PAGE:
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CDS & DOWNLOADS
CDS & DOWNLOADS
:: Arnold Dreyblatt: The Adding Machine
CDS & DOWNLOADS
Arnold Dreyblatt: The Adding Machine
The Adding Machine
House of Twang
Arnold Dreyblatt's band pulses ecstatically with retuned strings and looping beats. His Orchestra of Excited Strings - composed of restrung cimbaloms, piano wire basses, hurdy gurdys, refretted guitars - creates transcendental layers of scratching, twanging, plucking, and bowing. A disciple of LaMonte Young and Alvin Lucier, he has cultivated a strong underground fan base. File it under ethno-Eastern European folk techno-microtonal rock.
"A major figure in the minimalist lineage that connects La Monte Young to Sonic Youth." - Ann Powers, The New York Times
"Dreyblatt may have composed the perfect soundtrack to an urban life." - K. Goldsmith, New York Press
"'House of Twang'... the trio of bass, percussion, and a specially built thumbnail zither quickly work up an ecstatic frenzy." - Tom Perchard, The Wire
Notes on The Adding Machine by Arnold Dreyblatt
Being an "expatriate" living in Europe for almost twenty years, it has long been my dream to found an American ensemble once again in the States. Since the last New York "Orchestra of Excited Strings" was disbanded upon my leaving for Berlin in 1983, I have formed a number of ensembles in Europe, from which a number of CD's have been issued. In 1999, composer and performer David Weinstein suggested that I form an American ensemble to perform with new compositions at concerts at Tonic in New York. After the Bang On A Can All-Stars began performing (and finally recorded) my composition "Escalator," I had been in discussion with a number of the All-Star musicians about forming a new ensemble. It seemed that the occasion had finally arrived. A long dormant invitation to teach a workshop in music and acoustics at the Center for the Arts at MIT unexpectedly re-emerged, and Evan Ziporyn, with whom I had long been in dialog about the idea, suggested that we could make use of the university facilities. A number of talented students were selected to complete the ensemble, and the occasion provided a second concert opportunity, as well as a space to record. The ensemble represents an interesting collaboration drawing from a number of generations. In contrast to the well-known talents of Bang On A Can All-Stars members (Evan Ziporyn, Mark Stewart and Robert Black), Jeff Lieberman and Laurel P. Smith, both recent graduates from MIT are both in their early 20's. Danny Tunick, with his extensive background in both rock/punk and classical styles, provides a solid driving force which is inspiring for the entire ensemble. It is a great challenge to compose for musicians of such caliber, and I would say that it is the best "Orchestra of Excited Strings" which has existed to date.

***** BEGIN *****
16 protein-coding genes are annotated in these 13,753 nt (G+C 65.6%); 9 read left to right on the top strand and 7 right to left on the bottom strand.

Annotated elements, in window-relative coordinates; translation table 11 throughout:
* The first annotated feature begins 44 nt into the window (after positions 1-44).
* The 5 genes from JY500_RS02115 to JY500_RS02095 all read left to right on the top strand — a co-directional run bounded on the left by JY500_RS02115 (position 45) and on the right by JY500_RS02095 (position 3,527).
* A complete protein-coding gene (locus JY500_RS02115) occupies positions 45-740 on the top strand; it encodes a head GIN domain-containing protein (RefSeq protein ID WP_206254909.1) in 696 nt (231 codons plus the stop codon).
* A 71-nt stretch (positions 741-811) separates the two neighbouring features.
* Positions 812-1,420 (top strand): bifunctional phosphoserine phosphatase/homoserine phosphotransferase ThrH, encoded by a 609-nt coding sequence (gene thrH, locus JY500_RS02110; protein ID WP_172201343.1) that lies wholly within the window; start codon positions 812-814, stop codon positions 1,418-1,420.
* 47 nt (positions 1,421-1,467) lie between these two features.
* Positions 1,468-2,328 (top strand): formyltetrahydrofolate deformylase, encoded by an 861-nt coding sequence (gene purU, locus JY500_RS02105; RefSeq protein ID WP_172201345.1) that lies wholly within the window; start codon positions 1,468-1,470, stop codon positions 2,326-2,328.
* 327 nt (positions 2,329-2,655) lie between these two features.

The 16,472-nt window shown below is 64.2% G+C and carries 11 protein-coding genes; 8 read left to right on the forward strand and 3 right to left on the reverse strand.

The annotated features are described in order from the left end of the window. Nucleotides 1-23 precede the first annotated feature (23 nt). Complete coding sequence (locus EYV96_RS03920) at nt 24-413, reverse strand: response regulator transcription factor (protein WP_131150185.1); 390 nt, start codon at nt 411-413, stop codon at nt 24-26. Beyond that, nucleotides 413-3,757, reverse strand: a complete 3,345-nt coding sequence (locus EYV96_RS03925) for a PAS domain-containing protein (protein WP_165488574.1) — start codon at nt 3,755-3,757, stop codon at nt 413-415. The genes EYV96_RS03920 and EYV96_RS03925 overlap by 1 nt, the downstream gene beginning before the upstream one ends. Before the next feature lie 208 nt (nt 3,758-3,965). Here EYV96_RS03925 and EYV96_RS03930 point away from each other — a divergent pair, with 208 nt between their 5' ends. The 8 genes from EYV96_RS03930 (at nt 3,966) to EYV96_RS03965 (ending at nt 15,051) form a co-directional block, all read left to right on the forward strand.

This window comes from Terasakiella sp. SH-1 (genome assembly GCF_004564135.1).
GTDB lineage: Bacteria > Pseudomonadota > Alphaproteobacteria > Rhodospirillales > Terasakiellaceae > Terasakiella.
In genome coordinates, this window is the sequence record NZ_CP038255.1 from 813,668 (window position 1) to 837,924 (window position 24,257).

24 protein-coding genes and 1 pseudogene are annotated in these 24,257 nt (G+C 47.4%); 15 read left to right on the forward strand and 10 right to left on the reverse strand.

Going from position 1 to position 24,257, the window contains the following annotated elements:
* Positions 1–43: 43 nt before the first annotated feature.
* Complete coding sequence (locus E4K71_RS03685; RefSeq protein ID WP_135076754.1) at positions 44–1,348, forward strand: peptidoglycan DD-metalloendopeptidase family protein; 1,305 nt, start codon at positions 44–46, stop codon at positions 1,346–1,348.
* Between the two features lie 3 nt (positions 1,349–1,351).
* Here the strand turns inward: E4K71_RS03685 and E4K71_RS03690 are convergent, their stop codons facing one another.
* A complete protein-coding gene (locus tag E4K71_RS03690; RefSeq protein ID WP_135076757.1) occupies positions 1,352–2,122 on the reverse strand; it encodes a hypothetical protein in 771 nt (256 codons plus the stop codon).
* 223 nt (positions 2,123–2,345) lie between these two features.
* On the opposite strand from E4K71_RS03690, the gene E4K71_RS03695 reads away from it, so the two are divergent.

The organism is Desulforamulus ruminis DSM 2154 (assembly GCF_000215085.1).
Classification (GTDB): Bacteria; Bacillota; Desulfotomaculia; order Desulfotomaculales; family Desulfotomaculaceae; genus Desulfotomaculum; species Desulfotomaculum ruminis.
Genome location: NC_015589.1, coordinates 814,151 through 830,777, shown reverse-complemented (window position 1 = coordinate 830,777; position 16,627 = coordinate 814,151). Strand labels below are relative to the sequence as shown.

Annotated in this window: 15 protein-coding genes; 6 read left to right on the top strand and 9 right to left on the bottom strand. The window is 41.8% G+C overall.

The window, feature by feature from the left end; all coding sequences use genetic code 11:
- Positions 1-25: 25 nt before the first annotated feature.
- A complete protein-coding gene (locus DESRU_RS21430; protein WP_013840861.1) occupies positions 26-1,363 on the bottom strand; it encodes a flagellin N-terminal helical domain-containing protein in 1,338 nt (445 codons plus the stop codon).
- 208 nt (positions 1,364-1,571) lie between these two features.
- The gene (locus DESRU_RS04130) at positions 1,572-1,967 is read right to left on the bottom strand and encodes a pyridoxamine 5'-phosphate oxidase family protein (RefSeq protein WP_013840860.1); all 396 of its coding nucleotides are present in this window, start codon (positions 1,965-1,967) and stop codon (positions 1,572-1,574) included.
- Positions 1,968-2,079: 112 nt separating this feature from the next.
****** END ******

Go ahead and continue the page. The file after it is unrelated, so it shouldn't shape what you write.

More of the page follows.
"Lapse" and "The Adding Machine" were originally composed in a very different form for my former Berlin ensemble, and both were later completely re-written with support from the Foundation for Contemporary Performing Arts, in the late nineties. "Lapse" features a hurdy-gurdy, which was a staple of my early ensembles in the early 1980's, and which provides a rich drone of harmonics, into which the rhythmic pulse sits and "rides." "The Adding Machine," represents my first venture into consecutive melody, utilizing the vertical tuning structure found on the fingerboard of an electric guitar which has been modified to perform in the tuning system used in my music. The piece gradually makes its way through successive tonal permutations expressed in "circular" patterns. Both "International Dateline" and "Meantime" were composed between October 1999 and January 2000 expressly for this most ensemble and recording project. "International Dateline" includes an improvisational section for bowed harmonics, accompanied by rhythmic patterns on piano and percussion. "Meantime" is my first composition for an ensemble including two electric guitars, and is perhaps the longest and most complex composition I have ever attempted.
Instruments and Tuning System
I have been developing instruments specifically for my ensemble for almost twenty-five years, a number of which are represented in this recording. The "cimbalom" is a rebuilt and restrung pre-war Chinese children's piano which is played here horizontally with hand held hammers. One of the electric guitars has built-in magnetic driver-sustainers for each string and for both instruments new frets have been installed in the just intonation scale used for my music. The excited strings bass violin, one of the mainstays of my music since the beginning, has been adapted with unwound steel wire and is struck and beaten with a bass bow. To these are added Hurdy-Gurdy, Cello, Violin, Double Bass, and Percussion. All instruments, with the exception of percussion, perform in the 20-tone per octave just intoned microtonal scale derived from the overtone series with which I composed in the late seventies.
My music is composed of consecutive "loops", which are visually cued by chosen members of the ensemble. For this digital recording, each loop was performed and recorded until it "locked" in harmonically and rhythmically. The long editing process in which these loops were "reconstructed" into complete performances was accomplished along with the final mix by J?rg Hiller at his studio in Berlin.
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